One of the core building blocks of the CDEI’s COVID-19 response is our repository - a database for novel use-cases of artificial intelligence and data specifically being used to counter and mitigate the effects of COVID-19 around the world. The first public release of the repository can be found here.
We will continue to update the repository on a regular basis, publishing an updated snapshot each month with any new use-cases that have been brought to our attention. To that end, we strongly encourage anyone who has visibility of developments we are yet to identify to contribute to the database. Further use-cases can be sent to firstname.lastname@example.org, which will be monitored by members of the CDEI team.
Key findings from the April repository
- The variety of use-cases is wide-ranging, covering both the deployment of algorithms (e.g. automated content moderation systems) and the collection and sharing of data (e.g. through open banking models, allowing users to disclose their income to HMRC in order to receive new welfare entitlements - N.B. this is still in beta mode).
- Although there are a number of entirely new uses of data and AI, approximately half of our April database relates to extension or pivots of existing activity to a new context, or a new synthesis of existing data sources. We would expect to see an increase in novel use-cases as time goes on, after further development and testing time.
- The majority of our existing use-cases (two-thirds) arise in the healthcare and digital sectors. Again, this is to be expected given the priority of managing the immediate public health crisis (70% of the uses in the repository are directly related to managing this), and also the advantage held by Big Tech companies in their ability to pivot existing activities.
- However, we have identified noteworthy applications across a number of different sectors, and expect to see more as the nature of the crisis turns to focus on re-opening the economy, and looking to future resilience.
- An underlying development across all of these use-cases is that data is being shared between organisations, both public and private, at unprecedented speed and scale.
- Alongside government-led attempts to use technology to address the pandemic, consumers and businesses are deploying digital and data-driven applications of their own accord to cope with lockdown measures. We are seeing an increased use of video conferencing, digital entertainment, social media, automated recruitment, online marketplaces and delivery networks, and automated content moderation.
- The lifespan of these applications is uncertain. Many of the challenges posed by COVID-19 have already begun to subside (e.g. product shortages in supermarkets), which may reduce the appetite for technology-driven interventions (i.e. algorithmic systems designed to distribute products where they are most in need).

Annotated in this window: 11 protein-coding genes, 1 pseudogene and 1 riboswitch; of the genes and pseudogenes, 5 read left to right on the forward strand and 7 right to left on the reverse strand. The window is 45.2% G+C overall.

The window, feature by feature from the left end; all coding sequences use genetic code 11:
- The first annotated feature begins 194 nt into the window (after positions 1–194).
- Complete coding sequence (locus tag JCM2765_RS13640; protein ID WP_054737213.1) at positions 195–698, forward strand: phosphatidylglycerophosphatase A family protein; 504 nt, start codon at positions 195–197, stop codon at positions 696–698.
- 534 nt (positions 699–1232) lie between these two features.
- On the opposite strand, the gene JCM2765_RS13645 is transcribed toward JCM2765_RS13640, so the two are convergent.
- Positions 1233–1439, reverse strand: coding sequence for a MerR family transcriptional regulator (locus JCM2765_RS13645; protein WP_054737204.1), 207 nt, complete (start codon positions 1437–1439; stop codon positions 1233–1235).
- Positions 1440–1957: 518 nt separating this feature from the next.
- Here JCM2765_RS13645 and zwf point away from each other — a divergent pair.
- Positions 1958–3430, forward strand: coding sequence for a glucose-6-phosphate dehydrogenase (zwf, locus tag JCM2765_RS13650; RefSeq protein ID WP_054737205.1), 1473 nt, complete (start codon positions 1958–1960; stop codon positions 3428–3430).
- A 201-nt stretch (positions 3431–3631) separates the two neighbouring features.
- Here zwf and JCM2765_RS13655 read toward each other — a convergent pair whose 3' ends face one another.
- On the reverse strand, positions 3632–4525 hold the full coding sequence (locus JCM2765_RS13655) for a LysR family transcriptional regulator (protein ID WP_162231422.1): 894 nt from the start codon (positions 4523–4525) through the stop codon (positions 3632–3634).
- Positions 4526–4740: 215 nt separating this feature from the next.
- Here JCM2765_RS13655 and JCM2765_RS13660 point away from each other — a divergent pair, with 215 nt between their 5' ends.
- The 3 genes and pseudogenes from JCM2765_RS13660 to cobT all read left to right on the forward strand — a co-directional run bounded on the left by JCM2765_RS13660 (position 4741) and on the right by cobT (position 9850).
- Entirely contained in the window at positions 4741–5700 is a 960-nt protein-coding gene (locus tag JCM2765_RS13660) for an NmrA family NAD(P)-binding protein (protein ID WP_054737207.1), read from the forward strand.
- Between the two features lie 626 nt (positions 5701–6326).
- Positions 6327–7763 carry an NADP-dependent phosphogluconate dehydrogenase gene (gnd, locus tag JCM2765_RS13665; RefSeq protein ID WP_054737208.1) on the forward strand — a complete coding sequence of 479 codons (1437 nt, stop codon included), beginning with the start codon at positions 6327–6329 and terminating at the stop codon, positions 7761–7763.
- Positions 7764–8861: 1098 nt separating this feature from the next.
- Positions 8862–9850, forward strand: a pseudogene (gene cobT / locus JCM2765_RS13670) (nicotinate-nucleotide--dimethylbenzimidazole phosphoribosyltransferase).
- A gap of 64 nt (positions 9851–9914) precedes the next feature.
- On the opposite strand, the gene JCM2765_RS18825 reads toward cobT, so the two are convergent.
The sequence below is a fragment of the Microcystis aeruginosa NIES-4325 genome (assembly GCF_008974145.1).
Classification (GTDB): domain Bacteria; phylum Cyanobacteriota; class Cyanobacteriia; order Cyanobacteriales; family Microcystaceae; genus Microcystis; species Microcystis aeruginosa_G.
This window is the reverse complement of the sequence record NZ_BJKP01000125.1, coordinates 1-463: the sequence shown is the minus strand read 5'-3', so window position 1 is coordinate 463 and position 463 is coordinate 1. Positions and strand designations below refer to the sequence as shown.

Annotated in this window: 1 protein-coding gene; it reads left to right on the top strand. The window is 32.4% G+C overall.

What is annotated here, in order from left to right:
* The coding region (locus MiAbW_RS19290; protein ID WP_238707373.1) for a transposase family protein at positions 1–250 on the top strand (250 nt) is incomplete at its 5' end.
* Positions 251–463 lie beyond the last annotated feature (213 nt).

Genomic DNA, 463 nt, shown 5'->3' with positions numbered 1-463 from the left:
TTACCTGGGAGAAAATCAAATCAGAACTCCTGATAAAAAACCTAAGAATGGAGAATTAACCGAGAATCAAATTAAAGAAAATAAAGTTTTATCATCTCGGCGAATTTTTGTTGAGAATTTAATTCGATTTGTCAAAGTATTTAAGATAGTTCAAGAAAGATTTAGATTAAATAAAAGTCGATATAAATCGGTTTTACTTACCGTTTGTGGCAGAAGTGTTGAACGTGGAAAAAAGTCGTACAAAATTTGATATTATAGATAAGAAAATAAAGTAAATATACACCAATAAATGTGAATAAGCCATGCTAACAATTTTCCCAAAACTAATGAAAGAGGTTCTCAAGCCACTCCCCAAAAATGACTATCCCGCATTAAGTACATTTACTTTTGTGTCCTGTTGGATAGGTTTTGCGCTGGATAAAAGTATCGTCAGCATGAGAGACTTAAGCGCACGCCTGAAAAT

- Having said this, we may see that now the applications have been implemented there is continued appetite to use them to improve resilience moving forwards. It is also plausible that we see repeated waves of infections in coming months, which means that at the very least the adoption and relevance of these technologies will rise and fall in waves.
- In many of the cases, we have little choice but to rely on AI and data-driven technology to manage the effects of the pandemic, such as automatic moderation of content for social media platforms where human moderators cannot enter the workplace. However, there are some use-cases with credible alternatives to the use of AI and data-driven technology. For example, using wearables to maintain distance in the workplace may not be necessary if companies lean on traditional methods such as floor markings, or changes in workplace layouts.
- Levels of technology adoption vary from country to country, with some nations being more open to new innovations than others.
- Finally, the impact of AI and data-driven technology in mitigating the effects of the pandemic may yet be overstated. Many of the most novel use-cases are either still being scoped or in the early stages of development, and so we cannot say how effective they will be moving forwards. Some rely on improved science elsewhere (i.e. digital health certificates will rely on improved testing), and it’s also often the case that successes demonstrated in the lab do not always translate into the field (this is of particular note for diagnostic tools).